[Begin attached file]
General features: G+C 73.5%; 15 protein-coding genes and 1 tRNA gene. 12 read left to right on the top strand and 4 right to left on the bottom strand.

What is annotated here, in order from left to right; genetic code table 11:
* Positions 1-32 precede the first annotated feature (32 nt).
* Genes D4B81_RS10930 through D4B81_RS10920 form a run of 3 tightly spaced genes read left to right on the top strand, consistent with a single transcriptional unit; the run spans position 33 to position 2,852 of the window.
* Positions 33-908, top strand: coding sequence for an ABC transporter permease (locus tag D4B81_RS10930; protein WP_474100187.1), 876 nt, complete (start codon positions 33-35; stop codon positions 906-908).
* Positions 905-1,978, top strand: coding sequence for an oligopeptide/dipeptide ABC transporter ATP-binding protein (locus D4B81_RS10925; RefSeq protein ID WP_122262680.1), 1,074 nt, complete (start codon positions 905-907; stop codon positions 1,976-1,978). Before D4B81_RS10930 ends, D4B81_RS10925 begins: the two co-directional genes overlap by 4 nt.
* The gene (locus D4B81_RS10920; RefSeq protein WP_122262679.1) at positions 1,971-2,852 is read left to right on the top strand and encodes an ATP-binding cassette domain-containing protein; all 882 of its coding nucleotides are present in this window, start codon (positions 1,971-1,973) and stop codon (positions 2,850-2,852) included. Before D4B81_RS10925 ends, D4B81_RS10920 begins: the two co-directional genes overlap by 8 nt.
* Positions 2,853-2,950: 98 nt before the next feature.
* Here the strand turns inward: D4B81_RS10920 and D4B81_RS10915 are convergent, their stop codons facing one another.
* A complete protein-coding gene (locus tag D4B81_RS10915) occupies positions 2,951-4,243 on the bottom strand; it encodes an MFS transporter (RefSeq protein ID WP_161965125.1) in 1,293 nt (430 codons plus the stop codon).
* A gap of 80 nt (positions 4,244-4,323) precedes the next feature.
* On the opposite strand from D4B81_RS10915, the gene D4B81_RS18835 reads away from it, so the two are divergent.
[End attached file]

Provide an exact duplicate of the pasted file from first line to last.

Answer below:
General features: G+C 73.5%; 15 protein-coding genes and 1 tRNA gene. 12 read left to right on the top strand and 4 right to left on the bottom strand.

What is annotated here, in order from left to right; genetic code table 11:
* Positions 1-32 precede the first annotated feature (32 nt).
* Genes D4B81_RS10930 through D4B81_RS10920 form a run of 3 tightly spaced genes read left to right on the top strand, consistent with a single transcriptional unit; the run spans position 33 to position 2,852 of the window.
* Positions 33-908, top strand: coding sequence for an ABC transporter permease (locus tag D4B81_RS10930; protein WP_474100187.1), 876 nt, complete (start codon positions 33-35; stop codon positions 906-908).
* Positions 905-1,978, top strand: coding sequence for an oligopeptide/dipeptide ABC transporter ATP-binding protein (locus D4B81_RS10925; RefSeq protein ID WP_122262680.1), 1,074 nt, complete (start codon positions 905-907; stop codon positions 1,976-1,978). Before D4B81_RS10930 ends, D4B81_RS10925 begins: the two co-directional genes overlap by 4 nt.
* The gene (locus D4B81_RS10920; RefSeq protein WP_122262679.1) at positions 1,971-2,852 is read left to right on the top strand and encodes an ATP-binding cassette domain-containing protein; all 882 of its coding nucleotides are present in this window, start codon (positions 1,971-1,973) and stop codon (positions 2,850-2,852) included. Before D4B81_RS10925 ends, D4B81_RS10920 begins: the two co-directional genes overlap by 8 nt.
* Positions 2,853-2,950: 98 nt before the next feature.
* Here the strand turns inward: D4B81_RS10920 and D4B81_RS10915 are convergent, their stop codons facing one another.
* A complete protein-coding gene (locus tag D4B81_RS10915) occupies positions 2,951-4,243 on the bottom strand; it encodes an MFS transporter (RefSeq protein ID WP_161965125.1) in 1,293 nt (430 codons plus the stop codon).
* A gap of 80 nt (positions 4,244-4,323) precedes the next feature.
* On the opposite strand from D4B81_RS10915, the gene D4B81_RS18835 reads away from it, so the two are divergent.